Last week John (AKA Swagman) and I left San Diego with a full load of goodies headed for La Paz. Both of us had solar panels, Costco treats and a bunch of misc. boat parts to provision our boats for the next season in Mexico.
|A full load|
We took three days to make the 800+ mile trek. This allowed us to avoid driving at night and to enjoy the beautiful scenery along the way. The highway can be very narrow, with no shoulders. Also, with grazing cattle nearby, it is common to encounter livestock on the road. Better during the daytime than night.
Day one started with the border crossing at Tijuana. We paid a little duty for the stuff we brought and also got our 180 day tourist visas. The border crossing at TJ appears very new. It was not busy at all and we got through the inspection and paper work in about 30 minutes. I made my last cellphone call on the iPhone to Nancy, and then put it in dormant mode. We'll be using our little Mexican cellphone now.
Once on the toll roads toward Ensenada we had a little hiccup. At one of the toll stops the attendant told us that we had lost some clothes from our truck. John had packed three boxes of clothing for donations in La Paz. They were stacked on the top in the Dole pineapple boxes. Despite the tie downs, they had gotten loose. ...... So we made a early donation.
In Ensenada we made two important stops. First was to get our Mexican phones working and the second was at one of John's favorite ceviche restaurant/cart.
|Somewhere on Mexico 1|
|Taking a break to photograph some cactus|
Day two was a long one. We got under way in the fog and made it to Mulege by 6:00 that evening.
Hotel Serenidad welcomed us with tasty burgers. Compared to Baja Cactus, the $70 room rate for old but clean rooms was an adjustment.
|Old mining equipment in Santa Rosalia on the way to Mulege.|
On day three we drove south into the Bahia Concepcion. This is a beautiful bay that we enjoyed so much in May. South of Concepcion we stopped in Loreto for breakfast and treats at Ette's Pie Shoppe. Yumm.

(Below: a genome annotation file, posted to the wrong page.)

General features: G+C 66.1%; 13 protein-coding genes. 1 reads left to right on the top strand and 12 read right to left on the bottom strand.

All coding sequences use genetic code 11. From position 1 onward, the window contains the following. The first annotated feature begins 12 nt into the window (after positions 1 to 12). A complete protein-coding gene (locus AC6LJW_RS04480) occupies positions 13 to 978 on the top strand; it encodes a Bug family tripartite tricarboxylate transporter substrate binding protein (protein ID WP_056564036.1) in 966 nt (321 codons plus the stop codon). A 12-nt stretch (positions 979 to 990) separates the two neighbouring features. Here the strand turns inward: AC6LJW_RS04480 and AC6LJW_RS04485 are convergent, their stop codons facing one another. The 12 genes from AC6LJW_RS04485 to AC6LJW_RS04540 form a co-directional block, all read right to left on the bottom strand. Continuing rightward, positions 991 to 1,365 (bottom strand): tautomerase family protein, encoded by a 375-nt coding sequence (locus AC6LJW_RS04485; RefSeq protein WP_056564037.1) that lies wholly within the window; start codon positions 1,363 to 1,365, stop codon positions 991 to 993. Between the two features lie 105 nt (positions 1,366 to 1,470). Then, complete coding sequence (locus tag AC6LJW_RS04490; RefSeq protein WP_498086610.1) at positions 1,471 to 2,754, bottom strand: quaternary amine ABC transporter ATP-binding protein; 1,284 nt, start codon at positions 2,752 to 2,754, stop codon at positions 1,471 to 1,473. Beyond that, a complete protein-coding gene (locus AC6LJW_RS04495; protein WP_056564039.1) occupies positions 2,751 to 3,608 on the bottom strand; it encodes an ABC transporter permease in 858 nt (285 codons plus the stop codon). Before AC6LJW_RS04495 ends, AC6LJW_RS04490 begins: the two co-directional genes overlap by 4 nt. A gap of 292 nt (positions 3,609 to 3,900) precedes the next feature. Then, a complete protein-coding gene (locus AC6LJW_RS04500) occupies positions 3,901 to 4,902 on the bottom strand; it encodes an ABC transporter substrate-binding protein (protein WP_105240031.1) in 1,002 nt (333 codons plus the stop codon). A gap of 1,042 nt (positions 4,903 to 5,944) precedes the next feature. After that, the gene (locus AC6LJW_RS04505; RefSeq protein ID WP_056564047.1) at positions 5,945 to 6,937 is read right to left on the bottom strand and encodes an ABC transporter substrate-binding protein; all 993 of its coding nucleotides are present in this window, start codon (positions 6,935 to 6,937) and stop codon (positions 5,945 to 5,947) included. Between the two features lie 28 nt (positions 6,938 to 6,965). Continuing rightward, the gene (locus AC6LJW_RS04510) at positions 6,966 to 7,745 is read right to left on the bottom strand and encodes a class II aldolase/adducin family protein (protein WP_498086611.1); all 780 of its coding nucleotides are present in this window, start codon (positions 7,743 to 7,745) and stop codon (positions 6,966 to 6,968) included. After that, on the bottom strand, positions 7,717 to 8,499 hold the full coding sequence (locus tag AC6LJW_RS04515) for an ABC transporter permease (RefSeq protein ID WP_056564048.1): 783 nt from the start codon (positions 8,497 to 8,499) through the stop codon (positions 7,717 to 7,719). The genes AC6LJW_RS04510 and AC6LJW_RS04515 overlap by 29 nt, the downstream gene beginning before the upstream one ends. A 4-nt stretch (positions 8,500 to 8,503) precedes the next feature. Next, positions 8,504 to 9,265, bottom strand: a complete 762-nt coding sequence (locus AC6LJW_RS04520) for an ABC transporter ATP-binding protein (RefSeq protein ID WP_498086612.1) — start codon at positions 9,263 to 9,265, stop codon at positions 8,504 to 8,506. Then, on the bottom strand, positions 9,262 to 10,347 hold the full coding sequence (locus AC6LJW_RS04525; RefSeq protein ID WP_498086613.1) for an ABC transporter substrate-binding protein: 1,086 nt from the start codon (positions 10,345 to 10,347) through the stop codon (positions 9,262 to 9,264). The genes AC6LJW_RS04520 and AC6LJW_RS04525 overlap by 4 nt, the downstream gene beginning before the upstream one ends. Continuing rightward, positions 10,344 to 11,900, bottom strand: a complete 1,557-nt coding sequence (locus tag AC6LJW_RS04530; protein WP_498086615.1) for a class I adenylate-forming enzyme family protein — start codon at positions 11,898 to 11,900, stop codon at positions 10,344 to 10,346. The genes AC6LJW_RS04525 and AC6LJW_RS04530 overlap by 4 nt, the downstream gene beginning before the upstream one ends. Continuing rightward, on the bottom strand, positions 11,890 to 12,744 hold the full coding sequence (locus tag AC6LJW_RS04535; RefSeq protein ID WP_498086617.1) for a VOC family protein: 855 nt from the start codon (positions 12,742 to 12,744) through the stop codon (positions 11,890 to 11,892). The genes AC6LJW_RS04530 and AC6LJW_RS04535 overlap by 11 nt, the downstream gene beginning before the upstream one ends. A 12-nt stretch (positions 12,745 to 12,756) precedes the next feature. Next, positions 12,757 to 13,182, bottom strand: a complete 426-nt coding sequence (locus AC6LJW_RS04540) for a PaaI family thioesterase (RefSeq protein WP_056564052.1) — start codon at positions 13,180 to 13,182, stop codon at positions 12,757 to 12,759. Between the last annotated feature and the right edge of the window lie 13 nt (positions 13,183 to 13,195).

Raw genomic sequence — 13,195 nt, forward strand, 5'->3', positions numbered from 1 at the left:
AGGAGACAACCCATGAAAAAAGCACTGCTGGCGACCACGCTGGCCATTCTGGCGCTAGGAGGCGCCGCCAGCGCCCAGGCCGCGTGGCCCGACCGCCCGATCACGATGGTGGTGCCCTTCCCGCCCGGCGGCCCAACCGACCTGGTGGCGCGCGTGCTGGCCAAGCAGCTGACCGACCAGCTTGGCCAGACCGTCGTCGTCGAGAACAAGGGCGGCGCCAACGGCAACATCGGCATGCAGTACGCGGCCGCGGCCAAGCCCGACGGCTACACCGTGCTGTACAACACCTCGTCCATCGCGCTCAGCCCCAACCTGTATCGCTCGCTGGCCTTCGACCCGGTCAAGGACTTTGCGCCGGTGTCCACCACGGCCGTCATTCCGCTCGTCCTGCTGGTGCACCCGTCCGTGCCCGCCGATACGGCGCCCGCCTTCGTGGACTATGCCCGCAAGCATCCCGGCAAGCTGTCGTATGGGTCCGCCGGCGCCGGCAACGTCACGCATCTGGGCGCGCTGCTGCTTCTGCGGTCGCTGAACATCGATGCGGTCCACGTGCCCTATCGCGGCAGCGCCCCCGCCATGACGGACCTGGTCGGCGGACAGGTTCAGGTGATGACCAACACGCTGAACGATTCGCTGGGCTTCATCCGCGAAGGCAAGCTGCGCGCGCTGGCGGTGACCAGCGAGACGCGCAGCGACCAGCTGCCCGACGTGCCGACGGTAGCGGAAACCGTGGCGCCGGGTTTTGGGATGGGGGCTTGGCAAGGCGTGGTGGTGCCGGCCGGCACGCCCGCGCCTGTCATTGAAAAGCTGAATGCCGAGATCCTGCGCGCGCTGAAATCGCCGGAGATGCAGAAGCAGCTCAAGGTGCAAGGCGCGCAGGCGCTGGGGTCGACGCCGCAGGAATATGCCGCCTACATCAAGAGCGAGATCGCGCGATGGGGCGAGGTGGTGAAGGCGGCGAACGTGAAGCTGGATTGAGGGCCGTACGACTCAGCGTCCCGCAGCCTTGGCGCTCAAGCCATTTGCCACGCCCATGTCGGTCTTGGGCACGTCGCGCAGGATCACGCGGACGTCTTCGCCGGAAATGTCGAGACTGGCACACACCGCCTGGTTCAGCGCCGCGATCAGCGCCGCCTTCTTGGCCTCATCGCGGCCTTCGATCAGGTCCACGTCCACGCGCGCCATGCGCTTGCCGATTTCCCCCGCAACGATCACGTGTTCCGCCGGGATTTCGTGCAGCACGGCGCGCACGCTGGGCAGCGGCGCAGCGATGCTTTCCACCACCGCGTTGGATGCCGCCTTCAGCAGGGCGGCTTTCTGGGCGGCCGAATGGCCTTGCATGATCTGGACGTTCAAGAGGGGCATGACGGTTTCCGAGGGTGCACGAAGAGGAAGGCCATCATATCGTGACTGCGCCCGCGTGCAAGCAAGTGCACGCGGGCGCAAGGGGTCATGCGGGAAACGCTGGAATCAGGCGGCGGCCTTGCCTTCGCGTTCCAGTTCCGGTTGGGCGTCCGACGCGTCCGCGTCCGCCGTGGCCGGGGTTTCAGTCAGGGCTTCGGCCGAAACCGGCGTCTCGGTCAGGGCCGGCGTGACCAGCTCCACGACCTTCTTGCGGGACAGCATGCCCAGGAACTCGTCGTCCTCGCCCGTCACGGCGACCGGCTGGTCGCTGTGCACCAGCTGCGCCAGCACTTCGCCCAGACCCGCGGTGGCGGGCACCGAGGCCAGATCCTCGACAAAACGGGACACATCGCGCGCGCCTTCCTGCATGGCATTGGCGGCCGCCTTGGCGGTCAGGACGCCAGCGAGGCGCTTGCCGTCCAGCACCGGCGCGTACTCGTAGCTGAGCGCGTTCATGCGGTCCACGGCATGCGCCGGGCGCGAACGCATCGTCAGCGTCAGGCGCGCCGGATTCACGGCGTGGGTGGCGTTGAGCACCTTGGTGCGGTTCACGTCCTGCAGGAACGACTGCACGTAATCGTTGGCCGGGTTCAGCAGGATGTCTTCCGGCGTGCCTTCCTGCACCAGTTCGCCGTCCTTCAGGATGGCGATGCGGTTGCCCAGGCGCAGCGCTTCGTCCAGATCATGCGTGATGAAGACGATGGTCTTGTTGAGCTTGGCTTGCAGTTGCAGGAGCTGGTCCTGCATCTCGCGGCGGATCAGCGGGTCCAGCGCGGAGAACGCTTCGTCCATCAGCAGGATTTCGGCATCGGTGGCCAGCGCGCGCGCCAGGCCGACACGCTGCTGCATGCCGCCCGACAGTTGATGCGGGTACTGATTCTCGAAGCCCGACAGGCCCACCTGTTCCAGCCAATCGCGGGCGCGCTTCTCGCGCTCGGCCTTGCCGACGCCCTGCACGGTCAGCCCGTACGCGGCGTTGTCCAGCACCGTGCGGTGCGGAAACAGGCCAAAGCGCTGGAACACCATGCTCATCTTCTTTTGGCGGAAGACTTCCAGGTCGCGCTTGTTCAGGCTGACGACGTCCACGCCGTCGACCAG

|Driving South into Santispac, Bahia Concepcion|
By 4:00 on day three we were driving into La Paz. Yeah!
|Welcome to La Paz|
The trip down Baja was long but doing over three days was very manageable. John was good company and we are still talking to each other after so many days in a truck together. We noted a Cabo San Lucas bound caravan along the way, one RV and two trucks. They also stopped at the same rest areas as we, and had done the trip many times.
Most of the highway is a two lane road limited to 80 kilometers per hour. That speed limit seems to be just a suggestion though. Most were traveling at 120 kph or more.
There were more than a dozen areas where road workers were repairing the highway. The areas were never more than a mile, so these added dirt road adventures were no problem.
Security check points along the way were well staffed with military. They were very friendly and usually asked where we were coming from and where we were going. We were never searched.
At one of the stops we had a good laugh when the guard, who looked about 18 years old, told us that only Mexicans could pass after 5:00. His stern face quickly turned into a big smile as he waved us through.
It is great to be back in La Paz. The truck is unloaded, Nancy has arrived, and the boat projects begin!